Evan Page’s mom, Barbara, has a longstanding wish: to live independently, in a house, for as long as she can. So far, the 86-year-old “fierce debater,” as Page calls his mom, still does. But the devoted son and speech pathologist at HealthPartners Neuroscience Center knows his mother’s independence is waning. She has early-stage Alzheimer’s disease.
Even before his mother’s diagnosis, Page had seen the effects of Alzheimer’s disease in his family. All the women on his mother’s side have experienced Alzheimer’s disease, the most common type of dementia.
The personal connection to the condition led Page to raise money for the Center for Memory and Aging (part of the HealthPartners Institute) – and to raise it boldly. In July 2021, he biked 320 miles across the Great Divide Mountain Bike Route (GDMBR). To date, he has raised $1,500.
Page’s journey – hitting the open dirt roads
Page is an experienced biker – completing a 3,160-mile journey from San Diego to St. Augustine, Fla., to raise money for dementia research in 2017. But the GDMBR trail presented unique and unforgiving obstacles.
“I’ve always liked when people combine doing something big and outside of themselves with a charitable cause,” said Page. “I was going out on a limb with this trip, and it was harder than I anticipated.”
The route presents stunning scenery but also a winding patchwork of unpaved forest roads, with cars rarely passing.
On one day, Page biked 60 miles, starting at 7,200 feet of elevation and ending at 2,000 feet. He also had 45 pounds of gear in tow while trying to reach his reserved campsite.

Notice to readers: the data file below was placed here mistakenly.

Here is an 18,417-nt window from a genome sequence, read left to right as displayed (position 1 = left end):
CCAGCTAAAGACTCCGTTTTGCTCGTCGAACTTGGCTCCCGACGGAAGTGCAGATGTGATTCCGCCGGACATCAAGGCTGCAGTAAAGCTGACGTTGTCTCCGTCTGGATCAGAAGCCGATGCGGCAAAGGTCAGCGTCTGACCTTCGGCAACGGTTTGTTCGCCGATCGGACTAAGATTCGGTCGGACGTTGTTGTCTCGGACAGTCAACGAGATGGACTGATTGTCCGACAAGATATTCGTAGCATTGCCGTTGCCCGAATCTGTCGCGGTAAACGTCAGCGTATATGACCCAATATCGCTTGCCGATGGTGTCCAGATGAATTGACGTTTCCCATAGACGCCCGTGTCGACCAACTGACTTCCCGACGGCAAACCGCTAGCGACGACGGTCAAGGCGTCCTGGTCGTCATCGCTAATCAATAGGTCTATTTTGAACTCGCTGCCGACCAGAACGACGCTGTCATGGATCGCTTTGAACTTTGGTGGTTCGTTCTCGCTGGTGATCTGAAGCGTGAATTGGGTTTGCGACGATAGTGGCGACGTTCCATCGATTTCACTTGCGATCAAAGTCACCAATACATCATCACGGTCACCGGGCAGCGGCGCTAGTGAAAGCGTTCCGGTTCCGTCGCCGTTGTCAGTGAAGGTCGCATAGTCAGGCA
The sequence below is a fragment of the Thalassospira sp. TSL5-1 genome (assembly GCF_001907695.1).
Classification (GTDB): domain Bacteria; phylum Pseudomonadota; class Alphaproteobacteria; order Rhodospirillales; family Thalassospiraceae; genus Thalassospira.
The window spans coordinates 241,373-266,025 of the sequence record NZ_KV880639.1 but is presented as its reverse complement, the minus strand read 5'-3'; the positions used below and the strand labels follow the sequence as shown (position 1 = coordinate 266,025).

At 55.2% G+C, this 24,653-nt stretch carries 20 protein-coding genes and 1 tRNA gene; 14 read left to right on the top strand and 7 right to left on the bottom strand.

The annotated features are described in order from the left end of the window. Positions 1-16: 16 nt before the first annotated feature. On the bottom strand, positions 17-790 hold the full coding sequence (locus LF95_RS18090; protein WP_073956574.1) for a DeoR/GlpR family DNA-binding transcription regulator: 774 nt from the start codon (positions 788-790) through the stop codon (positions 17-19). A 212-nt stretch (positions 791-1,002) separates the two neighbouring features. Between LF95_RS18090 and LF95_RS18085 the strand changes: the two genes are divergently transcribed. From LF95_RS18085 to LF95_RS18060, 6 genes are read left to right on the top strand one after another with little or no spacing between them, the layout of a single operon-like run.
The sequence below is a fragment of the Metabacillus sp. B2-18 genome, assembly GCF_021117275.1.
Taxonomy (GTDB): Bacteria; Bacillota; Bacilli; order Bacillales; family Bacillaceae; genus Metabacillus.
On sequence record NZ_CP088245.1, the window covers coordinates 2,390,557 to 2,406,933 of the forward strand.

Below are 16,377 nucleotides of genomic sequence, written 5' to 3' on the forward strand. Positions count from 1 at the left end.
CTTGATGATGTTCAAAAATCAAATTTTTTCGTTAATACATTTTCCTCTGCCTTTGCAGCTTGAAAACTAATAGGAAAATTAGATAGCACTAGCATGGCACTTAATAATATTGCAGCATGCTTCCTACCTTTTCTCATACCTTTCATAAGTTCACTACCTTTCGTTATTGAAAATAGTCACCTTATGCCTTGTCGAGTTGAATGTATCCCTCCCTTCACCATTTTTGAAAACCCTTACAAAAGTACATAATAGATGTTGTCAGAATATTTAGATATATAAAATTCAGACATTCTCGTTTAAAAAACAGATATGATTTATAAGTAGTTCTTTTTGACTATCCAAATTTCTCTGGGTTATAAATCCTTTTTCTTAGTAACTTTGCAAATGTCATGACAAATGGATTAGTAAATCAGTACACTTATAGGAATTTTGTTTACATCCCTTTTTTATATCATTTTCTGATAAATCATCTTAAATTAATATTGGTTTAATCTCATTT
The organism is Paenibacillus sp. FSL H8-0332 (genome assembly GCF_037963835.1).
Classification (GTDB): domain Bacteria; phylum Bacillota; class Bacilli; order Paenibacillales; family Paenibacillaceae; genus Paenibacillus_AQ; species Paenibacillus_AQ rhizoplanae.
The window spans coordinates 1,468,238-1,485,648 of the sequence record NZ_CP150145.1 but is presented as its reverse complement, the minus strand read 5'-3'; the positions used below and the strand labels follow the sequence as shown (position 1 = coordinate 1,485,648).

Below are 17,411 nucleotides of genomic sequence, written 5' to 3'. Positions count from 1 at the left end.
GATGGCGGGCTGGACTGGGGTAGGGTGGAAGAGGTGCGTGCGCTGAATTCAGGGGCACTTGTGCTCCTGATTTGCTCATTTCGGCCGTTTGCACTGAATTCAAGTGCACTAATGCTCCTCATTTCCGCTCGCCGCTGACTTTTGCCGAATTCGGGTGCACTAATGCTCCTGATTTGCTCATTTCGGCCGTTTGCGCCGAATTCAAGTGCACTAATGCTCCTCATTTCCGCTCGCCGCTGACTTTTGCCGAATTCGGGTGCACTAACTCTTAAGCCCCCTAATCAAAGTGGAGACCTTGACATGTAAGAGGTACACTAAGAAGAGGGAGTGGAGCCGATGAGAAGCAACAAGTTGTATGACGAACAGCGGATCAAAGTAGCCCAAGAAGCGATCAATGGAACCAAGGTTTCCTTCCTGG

Changing the best-laid plans
Page had originally planned on biking for 10 days and covering nearly 500 miles. But on day two, his traveling companion got hurt and had to return home, leaving Page in a remote part of Colorado alone — with no communication device.
“I thought about buying a satellite phone before I left, but I held off,” said Page. “That was a mistake. I had naively thought that cell phones work almost everywhere. So, I wasn’t prepared for a solo journey.”
Feeling uneasy, Page decided to end at the halfway point in Silverthorn, Colo. His husband, Dan, met up with him, and they toured Rocky Mountain National Park.
Despite the disappointment of an adventure cut short, Page was ready to return home and check in on his mother. He was missing their regular political debates.
“My mom still tries to get into political arguments with me — I have been winning much more than I had before,” said Page. “It is hard to watch someone you love lose their abilities. That’s why I am so passionate about raising money for Alzheimer’s disease.”
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